The entrance to the gallery space at New York University’s Wagner School of Public Service, where Bradley McCallum’s “Inescapable Truths” is currently on display. (Belle Lu)

On Tuesday, February 25, attendees and panelists gathered at the gallery space of New York University’s Wagner School of Public Service to participate in a discussion and observe the art made possible by the life and death of American journalist James Foley. 

The event included an exhibition featuring “Inescapable Truths”, a series of artwork by artist Bradley McCallum. Through the use of Foley’s unpublished source materials, McCallum created the series with the mission of countering the social amnesia that can follow traumatic news and evoking Foley’s legacy through art.

Intended to start a public conversation, the art was accompanied by the panel discussion “Inescapable Truths: The James Foley Legacy & the Challenges of War Zone Reporting in the Middle East.” The discussion addressed journalistic issues such as war journalism and the protection of war-zone journalists, as well as Foley’s life and work in activist journalism.

 

Foley’s Legacy

Often thought of in the light of his tragic symbolism, the event was dedicated to remembering Foley’s legacy as well as Foley in his full and individual complexity.

A portrait of James Foley by the entrance to the gallery. (Belle Lu)

For Amanda Rogers, a panelist and professor at Colgate University, Foley death — the news event with the second highest recognition among Americans — has long-lasting effects.

“[Foley’s execution] has had such a profound impact on international relations, on the way communities see each other,” said Rogers. “I don’t think that we can overstate it.”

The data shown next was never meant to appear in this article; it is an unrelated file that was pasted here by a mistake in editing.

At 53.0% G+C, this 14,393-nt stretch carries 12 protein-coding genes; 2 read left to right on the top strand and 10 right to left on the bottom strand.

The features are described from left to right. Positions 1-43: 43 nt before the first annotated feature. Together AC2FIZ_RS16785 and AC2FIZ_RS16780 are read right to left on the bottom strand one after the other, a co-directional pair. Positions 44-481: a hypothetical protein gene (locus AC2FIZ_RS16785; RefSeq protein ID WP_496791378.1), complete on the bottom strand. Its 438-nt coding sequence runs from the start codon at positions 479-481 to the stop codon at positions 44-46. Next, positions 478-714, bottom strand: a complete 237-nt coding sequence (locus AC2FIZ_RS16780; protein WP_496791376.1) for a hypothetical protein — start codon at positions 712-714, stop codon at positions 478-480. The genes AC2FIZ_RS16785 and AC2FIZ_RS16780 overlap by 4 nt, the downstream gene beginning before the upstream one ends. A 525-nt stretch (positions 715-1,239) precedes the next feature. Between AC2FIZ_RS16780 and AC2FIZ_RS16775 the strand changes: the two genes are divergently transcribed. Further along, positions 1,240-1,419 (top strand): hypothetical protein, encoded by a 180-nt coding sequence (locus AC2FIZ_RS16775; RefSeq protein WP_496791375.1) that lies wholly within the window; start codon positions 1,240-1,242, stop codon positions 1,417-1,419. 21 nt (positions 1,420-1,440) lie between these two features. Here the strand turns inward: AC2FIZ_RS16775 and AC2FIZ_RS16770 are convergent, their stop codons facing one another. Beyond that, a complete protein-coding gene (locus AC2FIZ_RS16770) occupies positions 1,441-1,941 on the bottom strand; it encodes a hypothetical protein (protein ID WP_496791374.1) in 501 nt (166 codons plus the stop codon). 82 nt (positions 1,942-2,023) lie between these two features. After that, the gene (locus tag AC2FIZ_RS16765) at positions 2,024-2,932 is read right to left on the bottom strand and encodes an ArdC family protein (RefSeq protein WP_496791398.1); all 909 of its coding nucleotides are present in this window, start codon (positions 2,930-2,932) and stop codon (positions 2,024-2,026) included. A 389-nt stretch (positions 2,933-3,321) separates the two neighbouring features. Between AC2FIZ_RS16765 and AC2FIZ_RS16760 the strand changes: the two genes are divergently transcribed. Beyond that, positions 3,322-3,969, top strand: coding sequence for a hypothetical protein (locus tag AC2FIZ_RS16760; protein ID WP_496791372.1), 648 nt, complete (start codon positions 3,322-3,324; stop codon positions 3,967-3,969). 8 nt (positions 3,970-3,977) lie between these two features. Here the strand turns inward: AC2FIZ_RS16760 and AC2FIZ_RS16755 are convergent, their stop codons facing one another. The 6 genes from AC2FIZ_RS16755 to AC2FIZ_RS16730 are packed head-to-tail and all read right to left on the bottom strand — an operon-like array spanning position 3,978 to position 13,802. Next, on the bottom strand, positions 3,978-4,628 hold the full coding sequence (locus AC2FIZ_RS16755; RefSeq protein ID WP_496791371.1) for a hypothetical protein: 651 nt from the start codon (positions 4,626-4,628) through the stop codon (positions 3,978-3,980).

However, Rogers also reinforced the importance of contextualizing Foley’s death and focusing not only on the death of Foley, one white American, but also the deaths of many Syrians as a result of the Syrian civil war.

“We fall into traps when our unrecognized bigotry is weaponized against us,” said Rogers, a professor of Middle Eastern and Islamic Studies, who joined the panel via video conference due to concerns for her safety as a result of her research and advocacy.

 

Rogers joins the panel via video conference. (Belle Lu)

An audience member reads the biographies of the panelists. (Gabi Gutierrez)

This larger focus, for McCallum, is what Foley strived for in his career as a journalist.

“One of the things I learned about James is that he had this incredible empathetic way of looking at and engaging and wanting to tell people’s stories,” said McCallum, about the process of going through Foley’s hard drive. “There is a lot of work and attention to the individuals that are impacted by war…there’s a sense of quiet collaboration with Jim to really focus on the lives of others.”

For McCallum, “Inescapable Truths” isn’t about Foley’s death. “It is about acknowledging his life, his work,” said McCallum.

An audience member takes notes during the panel. (Belle Lu)